In the 1954 murder of William T. Simpson in North Miami, FL, the defendants claimed that they shot Simpson, a gay man, while "resisting his advances," thus utilizing the provocation defense. Even though the defendants were criminals who frequented that area of highway to rob drivers, and intentionally targeted homosexual victims, the defendants were convicted of manslaughter rather than first-degree murder. In the 1998 murder of Scott Amedure by Jonathan Schmitz, Amedure revealed that he had a crush on Schmitz while on the "Jenny Jones" show. After a friendly evening together, Amedure left Schmitz a provocative note. The defense again utilized the provocation defense, citing that the nature of the note and Amedure's homosexuality was enough to send Schmitz into a panic and kill Amedure. Schmitz was convicted of the lesser offense second-degree murder rather than first-degree.

            The gay/trans panic defense has not always been successful. In the 1998 murder of Matthew Shepard in Laramie, WY, the defendants again attempted to use the provocation defense to justify the torture and murder of Shepard. The defendants attempted to argue that Shepard's proposition drove them to murder by "irresistible impulse." However, in the state of Wyoming, irresistible impulse is not a defense allowed under the statutory insanity defense construct. The gay/trans panic defense was deemed inadmissible, not due to the illegitimacy of the gay/trans panic defense, but instead due to Wyoming's statutory insanity defense construct.

Currently, there are several other state legislative efforts to ban and denounce the legitimacy of the gay/trans panic defense. The status of these efforts is as follows: Washington State (in committee), New Mexico (in committee), Texas (in committee), Minnesota (in committee), Pennsylvania (in committee), New Jersey (in committee), Massachusetts (in committee), and the District of Columbia (in committee). At the federal level, the Equality Act, which bans the gay/trans panic defense, has just been introduced.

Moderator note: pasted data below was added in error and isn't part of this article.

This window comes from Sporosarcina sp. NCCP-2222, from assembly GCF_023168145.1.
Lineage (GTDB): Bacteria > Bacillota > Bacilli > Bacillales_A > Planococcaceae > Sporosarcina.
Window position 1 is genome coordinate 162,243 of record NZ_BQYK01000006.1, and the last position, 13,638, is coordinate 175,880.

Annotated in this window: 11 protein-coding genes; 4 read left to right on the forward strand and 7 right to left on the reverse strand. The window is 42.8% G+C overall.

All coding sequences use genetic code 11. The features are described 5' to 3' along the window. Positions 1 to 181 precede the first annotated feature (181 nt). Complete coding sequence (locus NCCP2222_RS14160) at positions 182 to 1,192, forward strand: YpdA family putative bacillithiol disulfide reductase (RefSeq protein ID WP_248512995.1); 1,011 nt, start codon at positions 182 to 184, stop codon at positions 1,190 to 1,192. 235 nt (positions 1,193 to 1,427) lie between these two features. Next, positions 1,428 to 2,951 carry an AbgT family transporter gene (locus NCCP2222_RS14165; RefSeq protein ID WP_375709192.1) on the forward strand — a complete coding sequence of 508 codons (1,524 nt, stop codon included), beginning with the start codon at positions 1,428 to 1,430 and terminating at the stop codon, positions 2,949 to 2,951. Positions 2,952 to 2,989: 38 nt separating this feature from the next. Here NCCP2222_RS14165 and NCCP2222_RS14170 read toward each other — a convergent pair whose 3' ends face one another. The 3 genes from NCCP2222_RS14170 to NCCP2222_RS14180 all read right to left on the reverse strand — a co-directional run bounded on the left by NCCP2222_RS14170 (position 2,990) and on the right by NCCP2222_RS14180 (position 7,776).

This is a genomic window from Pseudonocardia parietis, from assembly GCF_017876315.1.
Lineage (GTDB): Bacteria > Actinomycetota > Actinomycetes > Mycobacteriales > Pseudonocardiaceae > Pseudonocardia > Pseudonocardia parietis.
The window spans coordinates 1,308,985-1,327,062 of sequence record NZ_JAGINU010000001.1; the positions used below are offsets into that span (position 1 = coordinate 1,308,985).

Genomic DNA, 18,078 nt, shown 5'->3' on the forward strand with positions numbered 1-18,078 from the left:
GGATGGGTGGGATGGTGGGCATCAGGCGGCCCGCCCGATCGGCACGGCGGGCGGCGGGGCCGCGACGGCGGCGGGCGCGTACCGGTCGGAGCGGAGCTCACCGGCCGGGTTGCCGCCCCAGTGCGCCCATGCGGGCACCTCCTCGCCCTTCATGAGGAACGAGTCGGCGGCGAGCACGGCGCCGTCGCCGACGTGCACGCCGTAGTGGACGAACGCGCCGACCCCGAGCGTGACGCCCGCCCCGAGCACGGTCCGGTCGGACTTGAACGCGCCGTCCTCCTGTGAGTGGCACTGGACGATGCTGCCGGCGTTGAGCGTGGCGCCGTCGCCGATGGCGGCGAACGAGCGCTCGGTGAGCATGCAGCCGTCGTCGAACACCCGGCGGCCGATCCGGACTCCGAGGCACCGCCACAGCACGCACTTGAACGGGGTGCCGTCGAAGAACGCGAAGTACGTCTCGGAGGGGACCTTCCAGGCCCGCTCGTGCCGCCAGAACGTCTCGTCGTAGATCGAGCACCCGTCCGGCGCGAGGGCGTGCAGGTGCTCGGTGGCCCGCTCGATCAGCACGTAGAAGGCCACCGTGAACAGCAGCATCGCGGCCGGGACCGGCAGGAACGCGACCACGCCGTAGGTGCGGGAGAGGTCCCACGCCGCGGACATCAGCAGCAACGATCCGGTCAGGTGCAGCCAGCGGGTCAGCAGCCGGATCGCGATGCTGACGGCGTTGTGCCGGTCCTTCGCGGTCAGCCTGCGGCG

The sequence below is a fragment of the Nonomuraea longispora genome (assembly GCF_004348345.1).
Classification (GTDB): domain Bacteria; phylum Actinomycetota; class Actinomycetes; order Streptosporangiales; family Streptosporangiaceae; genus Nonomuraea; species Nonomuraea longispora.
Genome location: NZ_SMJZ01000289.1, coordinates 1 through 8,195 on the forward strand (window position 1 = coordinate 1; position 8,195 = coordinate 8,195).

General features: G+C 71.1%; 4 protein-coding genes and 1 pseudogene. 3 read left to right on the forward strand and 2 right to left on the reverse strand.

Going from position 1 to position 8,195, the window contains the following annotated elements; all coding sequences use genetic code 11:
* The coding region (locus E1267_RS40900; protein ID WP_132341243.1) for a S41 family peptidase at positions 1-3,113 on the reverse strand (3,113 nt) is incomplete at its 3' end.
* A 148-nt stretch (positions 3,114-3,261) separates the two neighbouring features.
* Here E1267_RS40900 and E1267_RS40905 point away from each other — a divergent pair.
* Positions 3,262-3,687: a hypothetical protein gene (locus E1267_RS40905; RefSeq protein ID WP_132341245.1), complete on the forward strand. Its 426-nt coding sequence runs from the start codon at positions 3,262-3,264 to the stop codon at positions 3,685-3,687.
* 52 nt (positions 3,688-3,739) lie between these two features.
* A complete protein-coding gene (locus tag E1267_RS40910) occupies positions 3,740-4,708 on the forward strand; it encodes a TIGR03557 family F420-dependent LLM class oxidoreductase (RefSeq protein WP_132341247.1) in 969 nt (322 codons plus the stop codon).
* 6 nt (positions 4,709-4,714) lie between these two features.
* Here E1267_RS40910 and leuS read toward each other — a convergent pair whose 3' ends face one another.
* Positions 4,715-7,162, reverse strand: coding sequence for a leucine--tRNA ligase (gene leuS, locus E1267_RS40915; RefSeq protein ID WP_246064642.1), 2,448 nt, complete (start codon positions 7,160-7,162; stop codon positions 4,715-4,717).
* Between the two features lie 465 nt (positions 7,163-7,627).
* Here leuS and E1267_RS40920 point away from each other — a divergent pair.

We must show solidarity with the LGBTQ+ community. It is harrowing that currently, one's sexual orientation or gender identity can still provide even an inkling of a legal defense in their murder trial. Help to end this discrimination by supporting legislative bans on the gay/trans panic defense.

The steps you can, and should, take are as follows:

  1. Contact legislators and governors in states currently trying to ban the gay/trans panic defense. Be sure to reach out to federal legislators as well.
  2. Be an advocate in states where there is currently no proposed gay/trans panic ban legislation.
  3. Let your own politicians know that equality under the law should apply to the victims of hate crimes as well.
  4. Support organizations that work to protect and uplift the LGBTQ+ community, like the LGBT Bar, or the American Bar Association's Commission on Sexual Orientation and Gender Identity.
  5.  Litigate cases which can promote the protection and empowerment of the LGBTQ+ community.